Our art editor Mark Benton recently had this exchange with Brent Schreiber, featured artist for Issue #33. Here’s what he had to say about his creative process, his artistic influences, and his interest in combining different mediums.
I love the auditory connection you have made with your portrait subjects and their faith. Can you tell me more about what this concept means to you?
The auditory connection/themes in the Listen series are about being able to connect and listen to something that keeps you on a spiritual beam. The entire headphone concept came from wanting to express a unifying god concept in a very simple, inclusive way. I spent 30 years being unable to listen to anyone, and I was completely unteachable, because I could not get over my own thoughts, fears, and pride. I hit a bottom with some personal demons about 10 years ago, and I was in a position where I had no answers. I just had to accept help and do what I was told without question or reservation. That was the start of my spiritual path in trusting and listening to something other than myself. Today we get hit with so much information about what we should believe and how from so many conflicting sources it’s difficult to find your voice and peace. The headphones are also about blocking that interference out and just finding a connection and voice that’s yours.
Brent, I greatly appreciate your humble courage (what I like to call “humbility”). Would you say that your creative process is a therapeutic one or purely spiritual in nature…and if both motivations weigh in, how do you find the balance between the two?
I don’t know if you can separate the two or if it is just different terminology for the same concept—it’s the language of the heart. I can’t imagine investing so much time into something if those two things were not a result—why bother? I’d like to think and hope that everyone has something they get that from. The art is the one constant I’ve always had and gone to no matter what is happening in my life. I did the first Listen painting 7 years ago, and I didn’t go back to the concept for 3-4 years. It was really successful, but I think I was afraid of being labeled as a Christian, evangelical, or kitsch artist. I tried several other genres with varying success. About 3 years ago I decided to stop fighting it and restarted the series for various reasons—mostly for myself. It felt honest, and I wanted to pursue more traditional portrait and figurative work. The business and financial end played a part, as well as the concept found and resonated with a wide audience. In the past 3 years I’ve completed 26 pieces in the series, and it’s taken me to places I didn’t see coming and an extremely loyal group of supporters and collectors.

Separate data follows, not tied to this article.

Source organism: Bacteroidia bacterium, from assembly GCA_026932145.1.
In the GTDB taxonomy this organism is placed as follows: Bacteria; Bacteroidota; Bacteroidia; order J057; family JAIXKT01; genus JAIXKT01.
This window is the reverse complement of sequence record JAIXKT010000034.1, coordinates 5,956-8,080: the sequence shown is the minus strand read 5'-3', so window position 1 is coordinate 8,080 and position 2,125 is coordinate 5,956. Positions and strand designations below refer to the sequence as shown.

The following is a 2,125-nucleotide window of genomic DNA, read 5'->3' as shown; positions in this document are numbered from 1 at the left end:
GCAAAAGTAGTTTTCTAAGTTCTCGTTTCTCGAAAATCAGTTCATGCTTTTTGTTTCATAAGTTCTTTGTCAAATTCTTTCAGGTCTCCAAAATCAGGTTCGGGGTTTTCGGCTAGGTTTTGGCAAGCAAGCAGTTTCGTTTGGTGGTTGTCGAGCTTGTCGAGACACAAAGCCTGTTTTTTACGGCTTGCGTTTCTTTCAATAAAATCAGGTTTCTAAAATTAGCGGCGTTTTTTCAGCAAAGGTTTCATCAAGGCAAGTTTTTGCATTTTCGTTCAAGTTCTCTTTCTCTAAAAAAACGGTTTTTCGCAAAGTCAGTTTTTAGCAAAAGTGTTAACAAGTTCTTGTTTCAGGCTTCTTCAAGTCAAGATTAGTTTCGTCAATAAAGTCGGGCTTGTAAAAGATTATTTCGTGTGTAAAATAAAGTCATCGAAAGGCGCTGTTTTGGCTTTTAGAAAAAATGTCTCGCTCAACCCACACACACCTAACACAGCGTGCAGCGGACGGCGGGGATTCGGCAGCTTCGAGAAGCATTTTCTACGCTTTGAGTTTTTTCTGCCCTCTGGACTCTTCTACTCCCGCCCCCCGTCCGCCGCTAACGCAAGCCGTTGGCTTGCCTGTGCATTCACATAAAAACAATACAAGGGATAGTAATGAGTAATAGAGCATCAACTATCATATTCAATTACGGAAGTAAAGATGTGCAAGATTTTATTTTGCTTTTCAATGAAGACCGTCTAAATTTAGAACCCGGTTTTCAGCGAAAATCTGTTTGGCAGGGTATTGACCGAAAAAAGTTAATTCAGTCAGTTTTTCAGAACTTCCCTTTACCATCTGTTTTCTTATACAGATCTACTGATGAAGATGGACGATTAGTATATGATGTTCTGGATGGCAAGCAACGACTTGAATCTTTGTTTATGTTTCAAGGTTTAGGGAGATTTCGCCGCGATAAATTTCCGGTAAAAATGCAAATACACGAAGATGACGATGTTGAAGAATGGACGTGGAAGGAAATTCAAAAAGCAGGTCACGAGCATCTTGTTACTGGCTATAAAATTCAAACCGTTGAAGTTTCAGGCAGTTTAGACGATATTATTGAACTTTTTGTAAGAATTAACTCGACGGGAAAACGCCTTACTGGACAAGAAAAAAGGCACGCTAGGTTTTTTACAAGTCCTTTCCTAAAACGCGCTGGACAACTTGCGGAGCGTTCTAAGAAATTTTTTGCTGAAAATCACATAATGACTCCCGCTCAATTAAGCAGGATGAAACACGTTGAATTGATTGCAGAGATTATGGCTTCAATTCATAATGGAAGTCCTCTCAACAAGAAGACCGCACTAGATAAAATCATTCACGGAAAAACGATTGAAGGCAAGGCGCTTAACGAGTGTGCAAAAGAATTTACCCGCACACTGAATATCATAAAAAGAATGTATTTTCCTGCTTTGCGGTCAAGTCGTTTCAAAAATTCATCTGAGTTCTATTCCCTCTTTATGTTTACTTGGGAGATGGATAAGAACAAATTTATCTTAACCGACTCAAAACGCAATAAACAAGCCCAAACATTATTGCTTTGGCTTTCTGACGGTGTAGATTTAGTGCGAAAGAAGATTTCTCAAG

Well, I for one am very glad that you re-visited the series, and I can see how it would resonate with a wide variety of people, but, of course, your initial fears of being labeled were unfounded. You have made it apparent that the focus of faith in this series is not limited to Christianity. Not only have your viewers responded so well because so many of us grapple with our own demons, but is it also true that you have broadened your audience with the idea of a personalized higher power, whatever that might be? I especially appreciate the woman wearing the burka who has established her higher power as peace.
It’s interesting the feedback I’ve gotten in that regard. One of the things I wanted to focus on was showing a different side of faith. So often it’s portrayed as this black and white pristine thing, and it’s not. A number of the pieces are fairly dark in nature. In my experience any search for faith or hope is hard. It can be ugly, dirty, difficult and lonely…most of all wrought with fear. I’ve never needed faith when things were great—it’s the exact opposite.
Listen 21—the portrait featuring the Muslim woman in the Hijab—was really rewarding. It was a response to the January 2017 mosque shootings in Montreal. I had been thinking about doing a portrait featuring that subject for about a year, but I had some fear over the type of response I would receive. After the shootings it seemed like the right thing, and it needed to be done. The feedback was outstanding, especially from the Muslim community. So much of the series is about finding the simple spiritual concepts that bind everyone together instead of investing in the differences.
Your occasional use of background text also seems to lend itself to this spiritual journey. Can you tell us more about that?
The use of the background text in some of the pieces is just another way to push a narrative and tell a story. I like the idea of combining music, writing, and visual art into one piece. It also adds another layer of interest in the work. The process of the portrait and figure is very precise, and having the background be a bit rough and textured adds some visual contrast. It’s also a bit of a release going at the piece with a bit of abandon and being able to express an abstract side.